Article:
byBradMoon08-30-201310:47 AM - edited 08-30-201310:48 AM
With kids of all ages heading back to school, the question of a laptop is on the minds of many parents. Do they need one? How powerful should it be? Does it need to be a Mac or a Windows PC? Would a tablet do instead? The technology can be overwhelming, there are seemingly endless choices to make and the wrong call can be expensive. I’ve put together a FAQ about back-to-school laptop shopping that covers off some of the most commonly asked questions. And if you have one that’s not in the FAQ, put it in the comments and I’ll do my best to help you out.
September is fast approaching and we all know what that means: back to school! While that used to entail hitting the office supply store for pencils, paper and erasers, today’s students are just as likely to be searching for a new PC. While there’s nothing wrong with a desktop system, a laptop computer is often the better choice for students. These systems are portable, compact, they give up little compared to many desktop PCs when it comes to performance and they have sharp LED displays. While Best Buy stocks dozens of laptops to cover off any requirements, here are a few of my picks as some of the best laptops for students.
byBradMoon04-23-201310:21 AM - edited 04-23-201310:21 AM
Microsoft’s Windows 8 is a thoroughly modern take on the PC operating system, employing a radically new user interface that makes the most of touchscreen gestures. It helps to bring the desktop (and portable) PC into a new era, while offering a high degree of UI continuity between tablets, smartphones and computers. Windows 8’s highly tablet-influenced approach of colourful, Live Tiles that greet users from the new Start screen won over a lot of doubters, but at the same time this radical new look confused some longtime users. Windows 95 this isn’t. It looks as though Microsoft is planning to extend an olive branch with reports that the “Start” button is set to make a comeback when Windows 8.1 is released.
byBradMoon03-20-201306:28 AM - edited 03-20-201311:00 AM
There’s been considerable excitement over Google’s move to bring its popular Chromebooks to Canada, including the announcement that Best Buy Canada will be carrying the Samsung Chromebook XE303C12. However, with the product line being so new to this country and Chromebooks in general just starting to take off in the market, there is some confusion about why someone would choose a Chromebook over other options like a regular PC laptop. This comparison between three of the primary classes of portable computers is intended to help you understand when a Chromebook might make a better choice than buying another laptop or an Ultrabook.
byBradMoon02-13-201301:16 PM - edited 02-14-201311:34 AM
Once you’ve had your new laptop for a few months, you’ve probably got it configured just the way you like it —everything looks great and does exactly what you want. However, after four or five months you may start to notice your computer’s not quite as peppy as it first seemed. There’s no need to panic, though —just as cars need an occasional tune-up, your laptop also benefits from a bit of basic maintenance. It takes very little time, effort or money, but you’ll be glad you did it when the zip is back.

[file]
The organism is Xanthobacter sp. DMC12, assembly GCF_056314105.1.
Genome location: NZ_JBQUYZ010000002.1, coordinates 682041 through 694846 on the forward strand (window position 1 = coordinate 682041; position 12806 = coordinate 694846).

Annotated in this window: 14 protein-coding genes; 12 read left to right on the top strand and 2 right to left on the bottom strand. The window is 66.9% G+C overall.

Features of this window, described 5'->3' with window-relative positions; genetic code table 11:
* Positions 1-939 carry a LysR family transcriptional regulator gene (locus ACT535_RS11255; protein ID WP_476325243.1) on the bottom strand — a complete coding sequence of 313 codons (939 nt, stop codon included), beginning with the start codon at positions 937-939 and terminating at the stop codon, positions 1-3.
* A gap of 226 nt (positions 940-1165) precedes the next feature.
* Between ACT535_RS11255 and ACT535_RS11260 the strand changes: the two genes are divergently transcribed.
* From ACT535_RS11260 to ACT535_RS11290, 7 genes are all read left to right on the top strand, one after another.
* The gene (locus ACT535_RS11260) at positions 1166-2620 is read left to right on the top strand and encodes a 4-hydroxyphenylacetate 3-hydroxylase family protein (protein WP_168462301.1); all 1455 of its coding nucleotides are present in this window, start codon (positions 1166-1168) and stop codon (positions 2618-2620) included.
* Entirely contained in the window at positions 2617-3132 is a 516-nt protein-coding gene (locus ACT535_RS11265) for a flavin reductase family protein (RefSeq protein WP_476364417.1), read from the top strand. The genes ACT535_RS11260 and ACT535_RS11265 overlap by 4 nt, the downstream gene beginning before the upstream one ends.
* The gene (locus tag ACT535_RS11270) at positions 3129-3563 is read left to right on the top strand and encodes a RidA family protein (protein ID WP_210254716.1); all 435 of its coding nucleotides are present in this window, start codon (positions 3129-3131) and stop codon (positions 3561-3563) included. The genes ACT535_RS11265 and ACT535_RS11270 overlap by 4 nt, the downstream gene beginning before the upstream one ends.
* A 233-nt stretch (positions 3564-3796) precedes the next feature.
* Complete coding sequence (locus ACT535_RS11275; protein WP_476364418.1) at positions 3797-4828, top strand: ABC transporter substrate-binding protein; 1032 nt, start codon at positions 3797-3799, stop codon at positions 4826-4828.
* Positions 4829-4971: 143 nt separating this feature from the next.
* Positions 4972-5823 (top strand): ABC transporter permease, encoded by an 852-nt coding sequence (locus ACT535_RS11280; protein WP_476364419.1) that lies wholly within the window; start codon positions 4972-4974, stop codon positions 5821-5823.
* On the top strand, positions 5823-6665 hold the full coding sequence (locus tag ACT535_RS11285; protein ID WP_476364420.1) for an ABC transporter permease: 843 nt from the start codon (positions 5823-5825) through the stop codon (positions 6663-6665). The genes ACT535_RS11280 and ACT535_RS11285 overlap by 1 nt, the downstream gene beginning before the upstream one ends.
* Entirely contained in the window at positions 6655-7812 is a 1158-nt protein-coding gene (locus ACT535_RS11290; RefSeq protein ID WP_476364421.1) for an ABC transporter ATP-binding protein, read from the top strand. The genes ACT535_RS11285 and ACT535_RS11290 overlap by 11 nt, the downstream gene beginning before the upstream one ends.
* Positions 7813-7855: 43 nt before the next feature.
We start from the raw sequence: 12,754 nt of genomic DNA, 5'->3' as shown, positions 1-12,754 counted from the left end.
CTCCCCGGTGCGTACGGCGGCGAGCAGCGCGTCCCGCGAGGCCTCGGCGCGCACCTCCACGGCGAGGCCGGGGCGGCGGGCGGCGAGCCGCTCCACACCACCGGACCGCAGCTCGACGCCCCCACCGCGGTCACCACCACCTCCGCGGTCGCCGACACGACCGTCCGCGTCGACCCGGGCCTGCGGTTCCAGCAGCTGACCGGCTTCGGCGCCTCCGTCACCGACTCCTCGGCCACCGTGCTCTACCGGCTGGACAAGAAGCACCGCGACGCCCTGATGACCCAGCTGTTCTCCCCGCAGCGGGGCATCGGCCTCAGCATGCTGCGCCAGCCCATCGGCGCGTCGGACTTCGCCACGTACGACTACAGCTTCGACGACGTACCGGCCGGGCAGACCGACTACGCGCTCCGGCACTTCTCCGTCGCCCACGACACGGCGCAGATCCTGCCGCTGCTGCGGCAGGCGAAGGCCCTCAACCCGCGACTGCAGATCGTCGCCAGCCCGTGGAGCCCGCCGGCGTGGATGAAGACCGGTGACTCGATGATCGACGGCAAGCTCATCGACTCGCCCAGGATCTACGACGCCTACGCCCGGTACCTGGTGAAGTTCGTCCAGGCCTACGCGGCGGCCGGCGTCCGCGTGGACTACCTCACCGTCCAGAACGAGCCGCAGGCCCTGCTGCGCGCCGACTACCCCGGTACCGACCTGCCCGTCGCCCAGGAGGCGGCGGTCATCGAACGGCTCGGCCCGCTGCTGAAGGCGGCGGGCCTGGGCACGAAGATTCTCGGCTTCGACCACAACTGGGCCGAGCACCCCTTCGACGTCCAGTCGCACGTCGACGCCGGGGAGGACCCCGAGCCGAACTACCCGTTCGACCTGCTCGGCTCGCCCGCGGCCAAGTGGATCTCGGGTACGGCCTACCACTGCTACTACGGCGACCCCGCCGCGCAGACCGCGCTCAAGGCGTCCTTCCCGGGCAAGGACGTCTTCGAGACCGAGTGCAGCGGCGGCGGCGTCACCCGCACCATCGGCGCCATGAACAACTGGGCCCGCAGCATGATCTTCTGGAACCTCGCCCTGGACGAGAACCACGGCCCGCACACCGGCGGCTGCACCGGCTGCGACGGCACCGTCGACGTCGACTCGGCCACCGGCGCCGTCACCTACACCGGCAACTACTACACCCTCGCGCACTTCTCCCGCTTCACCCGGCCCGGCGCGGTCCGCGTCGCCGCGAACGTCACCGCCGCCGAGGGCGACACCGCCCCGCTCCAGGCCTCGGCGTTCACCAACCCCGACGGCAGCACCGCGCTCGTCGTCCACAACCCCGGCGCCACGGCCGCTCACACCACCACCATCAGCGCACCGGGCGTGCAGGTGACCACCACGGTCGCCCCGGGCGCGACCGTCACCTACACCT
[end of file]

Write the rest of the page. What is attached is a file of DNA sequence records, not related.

Whether you’ve chosen a Windows PC, a Mac, a desktop system or a notebook, you should be taking advantage of the cloud. Think of all the files you have sitting on your computer, tablet or smartphone right now: movies, music, photos, documents, spreadsheets —you name it. There are probably thousands of them. The cloud isn’t just the easiest and cheapest way to back up all these files, it’s also the way to share them or access them from other computers.
The last time Microsoft released a new version of its ubiquitous Office suite was three years ago with Office 2010. With the recent release of Windows 8 —the new PC operating system that bridges the divide between traditional computers and the latest tablet user interfaces— Office was also due for a revision. Customer trial versions were released in July, 2012, leading up to the 2013 launch. I’ve had the opportunity to test the final version of Office 2013 (the exact same version that will be appearing on store shelves shortly) and there’s a lot to like about it. Close integration with SkyDrive (Microsoft’s cloud based file storage system), an optional touch-friendly interface, improved multimedia support and a simplified, “flatter” looking interface are among the upgrades to look forward to.
One of the greatest things about how quickly technology changes is how you really never run out of choices. And although choice is a great thing, it can be a bit overwhelming when it comes to purchasing a computer. With the Holidays on the way (and because you may have someone who’s asked Santa for a new laptop), there’s never been a better time to brush up on amazing Ultrabooks.
Ultrabooks share a few common characteristics, among them the fact that they’re razor-thin and ultra-light. As an example, the Samsung Series 9 Ultrabook measures a slight 0.6 inches thick and weighs just over 3 pounds. When you consider how often you have to take a computer with you when you’re on the go, having it barely weigh down your bag is seriously appealing.
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